Asian ETF asset growth continues to outpace that in Europe and the US, according to the latest sector research from US asset manager BlackRock.
The Asia-Pacific ex-Japan exchange-traded funds market gained 14.9% in assets in the first half of 2011 to grow to $61.2 billion from $53.3 billion at the end of last year. The increase clearly reflects net inflows, given the MSCI AC Asia Pacific Index rose by 0.5% in the same period.
Japanese ETF assets, however, fell 3% in the first half to $31.2 billion, against a -4.8% drop in MSCI Japan Index in dollar terms. Hardly surprising perhaps, given the earthquake and tsunami that hit the country on March 11. That much is suggested by a 4.6% rebound in AUM in June.
These figures compare with a 10% rise in global ETF assets to $1.44 trillion from $1.311 trillion, though admittedly growth in Asia is from a far lower base.
Still, given the rising demand for Asian exposure, ETFs listed in the region would no doubt have attracted even more flows, were it not that an estimated 50% or more of Asian institutional money invested in ETFs goes into products listed outside the region.
“While Asia’s tremendous wealth creation means the region has the potential to be the world’s fastest growing ETF market, this is not guaranteed,” says Nick Good, Asia-Pacific head of BlackRock’s iShares ETF unit.
“If Asia is to fulfil its potential, and match levels of ETF penetration achieved in other regions, the industry must better educate investors in the benefits of specific products and explain how these products fit into an effective portfolio management strategy,” he tells AsianInvestor. “It must also get smarter at developing and listing products that are relevant to domestic investors.”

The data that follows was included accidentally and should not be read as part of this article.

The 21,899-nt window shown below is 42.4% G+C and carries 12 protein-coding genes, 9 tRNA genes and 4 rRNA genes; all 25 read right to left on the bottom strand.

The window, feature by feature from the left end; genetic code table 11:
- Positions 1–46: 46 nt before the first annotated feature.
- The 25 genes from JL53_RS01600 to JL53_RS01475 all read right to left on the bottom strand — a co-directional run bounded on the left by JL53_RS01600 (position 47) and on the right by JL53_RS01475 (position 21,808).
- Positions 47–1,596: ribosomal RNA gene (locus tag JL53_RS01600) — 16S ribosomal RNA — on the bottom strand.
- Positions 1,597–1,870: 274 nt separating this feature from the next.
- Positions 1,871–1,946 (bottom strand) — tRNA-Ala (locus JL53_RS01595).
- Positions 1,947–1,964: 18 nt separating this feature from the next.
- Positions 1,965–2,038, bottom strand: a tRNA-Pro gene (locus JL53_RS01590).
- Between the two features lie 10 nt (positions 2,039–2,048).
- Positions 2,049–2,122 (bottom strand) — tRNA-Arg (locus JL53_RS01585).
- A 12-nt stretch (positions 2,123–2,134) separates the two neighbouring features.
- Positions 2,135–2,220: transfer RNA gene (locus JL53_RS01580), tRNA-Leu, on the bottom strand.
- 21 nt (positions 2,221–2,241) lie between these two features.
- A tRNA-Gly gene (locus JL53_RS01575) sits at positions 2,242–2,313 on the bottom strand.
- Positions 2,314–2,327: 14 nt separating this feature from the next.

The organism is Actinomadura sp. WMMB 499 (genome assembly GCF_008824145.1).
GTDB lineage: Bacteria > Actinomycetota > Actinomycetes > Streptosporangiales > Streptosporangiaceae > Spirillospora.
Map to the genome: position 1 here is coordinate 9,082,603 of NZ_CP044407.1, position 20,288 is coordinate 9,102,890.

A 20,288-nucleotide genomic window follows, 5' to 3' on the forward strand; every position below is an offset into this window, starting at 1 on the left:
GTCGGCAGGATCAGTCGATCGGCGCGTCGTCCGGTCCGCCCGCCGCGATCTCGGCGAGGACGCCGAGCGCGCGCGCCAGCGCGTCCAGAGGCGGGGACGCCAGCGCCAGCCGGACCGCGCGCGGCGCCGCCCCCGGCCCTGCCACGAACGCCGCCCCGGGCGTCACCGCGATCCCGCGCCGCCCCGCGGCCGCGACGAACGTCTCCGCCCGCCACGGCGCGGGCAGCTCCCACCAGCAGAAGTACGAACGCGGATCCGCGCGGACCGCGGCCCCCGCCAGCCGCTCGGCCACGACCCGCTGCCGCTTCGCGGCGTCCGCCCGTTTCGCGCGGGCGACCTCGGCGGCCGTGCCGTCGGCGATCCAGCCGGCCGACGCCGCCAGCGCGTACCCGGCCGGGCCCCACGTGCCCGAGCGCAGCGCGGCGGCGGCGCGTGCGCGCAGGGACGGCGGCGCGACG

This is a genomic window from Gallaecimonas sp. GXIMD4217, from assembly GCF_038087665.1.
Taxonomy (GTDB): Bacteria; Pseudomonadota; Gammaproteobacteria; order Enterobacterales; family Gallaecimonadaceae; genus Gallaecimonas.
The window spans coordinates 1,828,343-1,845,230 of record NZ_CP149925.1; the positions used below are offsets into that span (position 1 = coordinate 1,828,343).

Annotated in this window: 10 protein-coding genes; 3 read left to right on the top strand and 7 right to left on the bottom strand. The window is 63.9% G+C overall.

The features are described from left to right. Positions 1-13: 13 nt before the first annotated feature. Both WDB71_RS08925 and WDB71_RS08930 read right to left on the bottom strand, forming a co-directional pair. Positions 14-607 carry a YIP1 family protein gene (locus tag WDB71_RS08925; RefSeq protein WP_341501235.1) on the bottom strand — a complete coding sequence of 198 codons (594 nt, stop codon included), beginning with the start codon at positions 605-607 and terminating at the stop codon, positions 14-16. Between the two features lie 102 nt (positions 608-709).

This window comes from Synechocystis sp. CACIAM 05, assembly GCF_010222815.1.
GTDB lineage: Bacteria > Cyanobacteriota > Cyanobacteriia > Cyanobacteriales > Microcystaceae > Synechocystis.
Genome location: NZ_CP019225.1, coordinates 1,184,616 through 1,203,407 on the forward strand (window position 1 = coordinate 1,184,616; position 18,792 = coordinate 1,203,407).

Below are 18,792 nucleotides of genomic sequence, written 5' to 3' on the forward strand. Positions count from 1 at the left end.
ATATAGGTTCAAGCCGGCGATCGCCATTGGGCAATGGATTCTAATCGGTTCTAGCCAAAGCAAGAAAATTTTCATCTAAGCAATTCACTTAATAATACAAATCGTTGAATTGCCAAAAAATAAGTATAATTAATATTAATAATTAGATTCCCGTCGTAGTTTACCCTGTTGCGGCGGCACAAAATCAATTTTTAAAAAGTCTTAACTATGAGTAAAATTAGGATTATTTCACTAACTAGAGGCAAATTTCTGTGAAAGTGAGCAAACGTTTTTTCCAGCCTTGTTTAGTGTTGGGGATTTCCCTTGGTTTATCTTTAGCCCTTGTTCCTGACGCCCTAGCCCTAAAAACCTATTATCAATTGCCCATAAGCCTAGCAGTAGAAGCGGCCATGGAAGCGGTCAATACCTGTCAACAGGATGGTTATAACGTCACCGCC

Meanwhile, Asia-Pacific ex-Japan average daily trading volume in ETFs also rose in the first half, by 4.9% to $0.8 billion, up from $0.7 billion in June 2010.
State Street Global Advisors and iShares remain the first and second largest Asia-Pacific ex-Japan ETF providers in terms of assets, with $12.9 billion and $9.8 billion respectively. However, both saw a 2.8% slip in their regional market share.
Several managers – particularly Chinese firms – launched their first ever ETFs in the first half. New entrants included mainland companies China Merchants Fund Management, Fullgoal Fund Management, Guotai Fund Management and Lion Fund Management, as well as Korean players Midas Asset Management and Kyobo Axa Investment Management.